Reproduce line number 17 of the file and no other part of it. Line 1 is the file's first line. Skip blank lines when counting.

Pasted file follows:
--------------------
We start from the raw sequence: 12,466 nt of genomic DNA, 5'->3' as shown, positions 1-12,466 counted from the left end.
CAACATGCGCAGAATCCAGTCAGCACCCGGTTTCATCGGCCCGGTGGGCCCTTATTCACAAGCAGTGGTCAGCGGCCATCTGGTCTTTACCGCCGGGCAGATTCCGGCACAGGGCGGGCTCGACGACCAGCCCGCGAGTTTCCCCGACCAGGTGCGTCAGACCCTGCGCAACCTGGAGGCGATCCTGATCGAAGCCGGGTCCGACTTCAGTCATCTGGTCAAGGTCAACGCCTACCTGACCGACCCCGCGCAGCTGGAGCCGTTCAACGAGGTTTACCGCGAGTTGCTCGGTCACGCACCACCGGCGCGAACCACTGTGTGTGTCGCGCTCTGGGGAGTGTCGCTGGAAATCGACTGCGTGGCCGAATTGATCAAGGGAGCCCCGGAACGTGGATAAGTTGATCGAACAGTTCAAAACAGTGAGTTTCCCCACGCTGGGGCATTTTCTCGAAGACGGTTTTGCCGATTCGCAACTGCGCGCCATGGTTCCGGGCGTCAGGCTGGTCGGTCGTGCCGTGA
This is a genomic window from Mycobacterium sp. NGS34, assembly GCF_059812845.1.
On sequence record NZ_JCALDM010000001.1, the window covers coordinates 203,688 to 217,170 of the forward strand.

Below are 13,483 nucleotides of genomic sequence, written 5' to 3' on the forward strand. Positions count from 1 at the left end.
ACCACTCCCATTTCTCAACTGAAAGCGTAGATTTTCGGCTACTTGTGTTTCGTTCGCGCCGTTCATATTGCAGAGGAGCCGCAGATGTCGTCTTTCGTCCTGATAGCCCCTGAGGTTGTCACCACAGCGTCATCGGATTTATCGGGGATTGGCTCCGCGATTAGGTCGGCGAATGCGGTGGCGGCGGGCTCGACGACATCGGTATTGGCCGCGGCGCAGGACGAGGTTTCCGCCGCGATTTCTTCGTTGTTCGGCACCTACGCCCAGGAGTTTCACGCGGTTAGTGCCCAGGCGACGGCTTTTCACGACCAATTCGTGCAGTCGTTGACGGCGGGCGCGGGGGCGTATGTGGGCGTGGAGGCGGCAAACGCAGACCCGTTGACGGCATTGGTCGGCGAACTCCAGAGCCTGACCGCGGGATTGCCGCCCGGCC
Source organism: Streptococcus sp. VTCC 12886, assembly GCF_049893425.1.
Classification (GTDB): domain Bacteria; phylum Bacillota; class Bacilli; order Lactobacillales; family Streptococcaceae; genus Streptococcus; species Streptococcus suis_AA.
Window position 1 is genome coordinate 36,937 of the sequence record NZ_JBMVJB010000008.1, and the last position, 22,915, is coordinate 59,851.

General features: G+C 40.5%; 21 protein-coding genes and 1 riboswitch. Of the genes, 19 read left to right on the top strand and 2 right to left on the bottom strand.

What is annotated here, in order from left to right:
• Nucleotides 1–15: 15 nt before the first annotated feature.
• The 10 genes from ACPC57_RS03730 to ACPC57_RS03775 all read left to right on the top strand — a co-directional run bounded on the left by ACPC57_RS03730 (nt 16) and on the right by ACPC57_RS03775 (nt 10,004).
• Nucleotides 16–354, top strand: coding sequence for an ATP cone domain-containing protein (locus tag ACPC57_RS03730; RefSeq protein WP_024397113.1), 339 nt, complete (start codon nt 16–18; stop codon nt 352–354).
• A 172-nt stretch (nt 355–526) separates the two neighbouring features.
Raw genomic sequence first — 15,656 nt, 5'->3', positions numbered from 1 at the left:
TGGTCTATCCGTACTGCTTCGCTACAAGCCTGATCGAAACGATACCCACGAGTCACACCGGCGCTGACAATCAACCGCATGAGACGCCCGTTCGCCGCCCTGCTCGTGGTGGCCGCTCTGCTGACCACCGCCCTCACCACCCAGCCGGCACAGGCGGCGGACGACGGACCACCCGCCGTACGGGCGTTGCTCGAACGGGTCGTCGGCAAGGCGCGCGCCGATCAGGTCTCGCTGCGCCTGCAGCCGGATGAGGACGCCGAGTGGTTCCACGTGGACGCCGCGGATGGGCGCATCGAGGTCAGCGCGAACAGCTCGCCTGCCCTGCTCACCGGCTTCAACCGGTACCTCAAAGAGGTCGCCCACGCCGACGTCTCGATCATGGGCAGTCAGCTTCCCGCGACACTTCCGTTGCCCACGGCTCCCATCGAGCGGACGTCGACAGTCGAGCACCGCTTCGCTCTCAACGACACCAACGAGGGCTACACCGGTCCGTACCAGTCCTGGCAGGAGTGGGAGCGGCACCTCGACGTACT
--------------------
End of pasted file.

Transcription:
TGGTCTATCCGTACTGCTTCGCTACAAGCCTGATCGAAACGATACCCACGAGTCACACCGGCGCTGACAATCAACCGCATGAGACGCCCGTTCGCCGCCCTGCTCGTGGTGGCCGCTCTGCTGACCACCGCCCTCACCACCCAGCCGGCACAGGCGGCGGACGACGGACCACCCGCCGTACGGGCGTTGCTCGAACGGGTCGTCGGCAAGGCGCGCGCCGATCAGGTCTCGCTGCGCCTGCAGCCGGATGAGGACGCCGAGTGGTTCCACGTGGACGCCGCGGATGGGCGCATCGAGGTCAGCGCGAACAGCTCGCCTGCCCTGCTCACCGGCTTCAACCGGTACCTCAAAGAGGTCGCCCACGCCGACGTCTCGATCATGGGCAGTCAGCTTCCCGCGACACTTCCGTTGCCCACGGCTCCCATCGAGCGGACGTCGACAGTCGAGCACCGCTTCGCTCTCAACGACACCAACGAGGGCTACACCGGTCCGTACCAGTCCTGGCAGGAGTGGGAGCGGCACCTCGACGTACT